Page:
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Why dealing with financial stress is critical to your health

01/03/2019 by Bruce Gleeson

Why dealing with financial stress is critical to your health

By Bruce Gleeson FCA, FCPA, RITF
Principal, Jones Partners Insolvency & Business Recovery

Corporate insolvency levels in Australia only account for about 0.30%* of all companies registered with the Australian Securities & Investment Commission (“ASIC”) and similarly personal insolvencies account for about 0.25% of all working age individuals^. Therefore, with such low occurrences, it can be very easy to be dismissive of people in financial difficulty. However, walk in the shoes of any business owner or individual that has had to enter into some form of corporate or personal insolvency (either on a voluntary or involuntary basis) and they will tell you a much different story which often has effects on their health and family/social relationships.

Throw into the above, the significant increase in Australian household debt levels over the past 30 years where according to comments made by the Reserve Bank of Australia in late 2018, the household debt to income ratio has increased from 70% to almost 190% and you can hopefully appreciate that there are many individuals/households that are completely fixated in trying to deal with the financial stress they are under.

Whilst initially when debt levels are lower, individuals, households or business owners may be able to cope (both financially and emotionally), it is the accumulation and escalation of the debt levels that causes financial stress.

Indeed “financial issues” are rated as the top cause of stress according to research undertaken by the Australian Psychological Society. Indeed, research undertaken by Wesley Mission a few years back showed that of the households surveyed in NSW almost 40% of households were spending more than they earn.

It is all too easy when you are not under financial stress to believe that there can be so many individuals, households or business owners that are not coping. Indeed, there may even be relatives, friends or business associates that are in financial stress, yet you have little idea. People in financial stress tend to become pretty good at putting on a facade because for many it is seen as an embarrassing thing to talk about. But arguably not talking about it just continues to feed the problem.

Whilst analysing financial stress and health impacts can sometimes be a “chicken and egg” problem, when we suffer from ongoing financial stress, there are a number of powerful stress chemicals that when elevated for constant periods of time can contribute to a weakened immune system and other health issues including anxiety and depression according to medical professionals.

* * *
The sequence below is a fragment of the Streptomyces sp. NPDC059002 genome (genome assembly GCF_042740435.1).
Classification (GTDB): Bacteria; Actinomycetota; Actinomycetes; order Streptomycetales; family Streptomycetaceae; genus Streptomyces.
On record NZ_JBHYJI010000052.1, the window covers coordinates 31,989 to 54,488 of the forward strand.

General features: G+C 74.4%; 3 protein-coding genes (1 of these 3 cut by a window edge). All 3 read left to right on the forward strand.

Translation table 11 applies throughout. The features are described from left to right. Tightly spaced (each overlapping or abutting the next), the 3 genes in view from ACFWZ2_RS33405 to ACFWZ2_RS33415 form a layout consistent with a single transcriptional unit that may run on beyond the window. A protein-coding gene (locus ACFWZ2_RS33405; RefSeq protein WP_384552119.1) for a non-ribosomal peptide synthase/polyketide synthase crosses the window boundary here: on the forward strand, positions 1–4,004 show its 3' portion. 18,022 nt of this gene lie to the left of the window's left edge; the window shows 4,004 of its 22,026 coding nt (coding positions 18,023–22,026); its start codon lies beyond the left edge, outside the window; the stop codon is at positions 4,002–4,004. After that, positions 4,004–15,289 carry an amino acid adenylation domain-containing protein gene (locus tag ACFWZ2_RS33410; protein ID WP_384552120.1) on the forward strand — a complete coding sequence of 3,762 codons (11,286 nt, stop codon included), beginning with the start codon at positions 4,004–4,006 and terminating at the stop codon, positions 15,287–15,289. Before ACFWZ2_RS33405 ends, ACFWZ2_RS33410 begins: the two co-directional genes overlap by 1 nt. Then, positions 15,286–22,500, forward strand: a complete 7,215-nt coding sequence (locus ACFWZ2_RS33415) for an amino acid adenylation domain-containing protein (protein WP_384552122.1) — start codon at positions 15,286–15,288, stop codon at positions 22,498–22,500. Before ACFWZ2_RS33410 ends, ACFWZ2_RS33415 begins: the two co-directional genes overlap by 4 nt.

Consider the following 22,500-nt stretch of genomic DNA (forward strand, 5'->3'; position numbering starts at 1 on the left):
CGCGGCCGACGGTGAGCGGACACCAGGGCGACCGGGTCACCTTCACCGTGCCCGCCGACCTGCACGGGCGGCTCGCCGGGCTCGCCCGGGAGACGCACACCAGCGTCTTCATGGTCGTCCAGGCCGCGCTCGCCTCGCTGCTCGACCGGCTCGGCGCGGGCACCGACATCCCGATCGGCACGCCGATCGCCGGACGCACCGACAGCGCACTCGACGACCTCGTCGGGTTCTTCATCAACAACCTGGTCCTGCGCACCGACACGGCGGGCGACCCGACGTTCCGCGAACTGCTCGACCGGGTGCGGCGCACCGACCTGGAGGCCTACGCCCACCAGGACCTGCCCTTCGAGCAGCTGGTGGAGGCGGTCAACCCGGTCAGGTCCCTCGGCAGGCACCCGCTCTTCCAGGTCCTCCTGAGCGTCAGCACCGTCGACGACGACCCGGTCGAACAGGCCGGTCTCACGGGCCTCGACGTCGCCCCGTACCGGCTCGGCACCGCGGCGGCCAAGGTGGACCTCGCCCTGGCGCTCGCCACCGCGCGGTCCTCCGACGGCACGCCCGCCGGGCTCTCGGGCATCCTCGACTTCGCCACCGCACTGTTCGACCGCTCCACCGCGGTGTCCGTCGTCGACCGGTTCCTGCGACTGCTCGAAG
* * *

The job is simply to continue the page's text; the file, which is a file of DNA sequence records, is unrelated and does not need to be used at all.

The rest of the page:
Financial stress is often linked with other things such as relationship breakdown, substance abuse and gambling. It can also be accompanied with a feeling of isolation and social disengagement.

During my time as an Insolvency Practitioner with almost 25 years’ experience, I will never say I have seen it all, because each situation is unique and will have different dynamics. It is really critical in my view to carefully listen and understand the individual, couple or business owner and take note of what they believe has led to their present position. Yes, empathy is required, however, I also believe a level of pragmatism and guidance is required to show them that there is light at the end of the tunnel.

Many under financial stress tend to put dealing with it out of their minds or rationalising it some other way (I’ll get to it next week) – but the effect is the same – deferral of doing anything about it. It is important to recognise that those under financial stress quite often feel a sense of helplessness. Indeed, I still recall at a creditors meeting a few years back, a creditor saying during the meeting to the directors:

“why did you do this, why have you deliberately ripped everyone off?”

Let me say, I understand that the creditor was frustrated and it was their first touch point with an insolvency process where they were likely to not receive payment of their outstanding debt and whilst the director should have sought professional assistance at an earlier point in time, I am very sure that they did not embark on such process deliberately and put themselves through such an enormous period of stress which coincided with their spouse getting cancer through the process and one of their children developing an eating disorder. The director’s normal life had been turned upside down and was completely out of control.